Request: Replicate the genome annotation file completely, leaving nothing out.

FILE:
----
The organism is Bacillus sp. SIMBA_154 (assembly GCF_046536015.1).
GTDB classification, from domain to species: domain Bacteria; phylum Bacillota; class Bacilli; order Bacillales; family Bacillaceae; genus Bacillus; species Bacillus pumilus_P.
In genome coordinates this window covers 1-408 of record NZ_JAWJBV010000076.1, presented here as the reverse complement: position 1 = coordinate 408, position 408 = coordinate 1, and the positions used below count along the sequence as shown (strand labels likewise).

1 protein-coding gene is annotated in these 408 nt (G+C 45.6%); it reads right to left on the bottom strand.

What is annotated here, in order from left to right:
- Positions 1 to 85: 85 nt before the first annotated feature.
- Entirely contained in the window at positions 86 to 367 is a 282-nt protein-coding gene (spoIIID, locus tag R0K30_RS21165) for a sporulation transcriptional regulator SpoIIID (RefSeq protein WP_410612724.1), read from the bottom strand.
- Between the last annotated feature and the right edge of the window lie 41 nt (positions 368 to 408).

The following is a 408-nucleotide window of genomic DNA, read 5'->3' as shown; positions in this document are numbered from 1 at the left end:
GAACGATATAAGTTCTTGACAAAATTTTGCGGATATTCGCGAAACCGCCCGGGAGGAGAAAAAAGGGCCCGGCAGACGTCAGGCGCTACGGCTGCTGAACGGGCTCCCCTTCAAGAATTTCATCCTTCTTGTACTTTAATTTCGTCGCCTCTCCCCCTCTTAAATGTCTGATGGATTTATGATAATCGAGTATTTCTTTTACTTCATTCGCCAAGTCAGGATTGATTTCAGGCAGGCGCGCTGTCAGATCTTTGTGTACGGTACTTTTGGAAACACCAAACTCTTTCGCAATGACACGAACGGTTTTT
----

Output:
The organism is Bacillus sp. SIMBA_154 (assembly GCF_046536015.1).
GTDB classification, from domain to species: domain Bacteria; phylum Bacillota; class Bacilli; order Bacillales; family Bacillaceae; genus Bacillus; species Bacillus pumilus_P.
In genome coordinates this window covers 1-408 of record NZ_JAWJBV010000076.1, presented here as the reverse complement: position 1 = coordinate 408, position 408 = coordinate 1, and the positions used below count along the sequence as shown (strand labels likewise).

1 protein-coding gene is annotated in these 408 nt (G+C 45.6%); it reads right to left on the bottom strand.

What is annotated here, in order from left to right:
- Positions 1 to 85: 85 nt before the first annotated feature.
- Entirely contained in the window at positions 86 to 367 is a 282-nt protein-coding gene (spoIIID, locus tag R0K30_RS21165) for a sporulation transcriptional regulator SpoIIID (RefSeq protein WP_410612724.1), read from the bottom strand.
- Between the last annotated feature and the right edge of the window lie 41 nt (positions 368 to 408).

The following is a 408-nucleotide window of genomic DNA, read 5'->3' as shown; positions in this document are numbered from 1 at the left end:
GAACGATATAAGTTCTTGACAAAATTTTGCGGATATTCGCGAAACCGCCCGGGAGGAGAAAAAAGGGCCCGGCAGACGTCAGGCGCTACGGCTGCTGAACGGGCTCCCCTTCAAGAATTTCATCCTTCTTGTACTTTAATTTCGTCGCCTCTCCCCCTCTTAAATGTCTGATGGATTTATGATAATCGAGTATTTCTTTTACTTCATTCGCCAAGTCAGGATTGATTTCAGGCAGGCGCGCTGTCAGATCTTTGTGTACGGTACTTTTGGAAACACCAAACTCTTTCGCAATGACACGAACGGTTTTT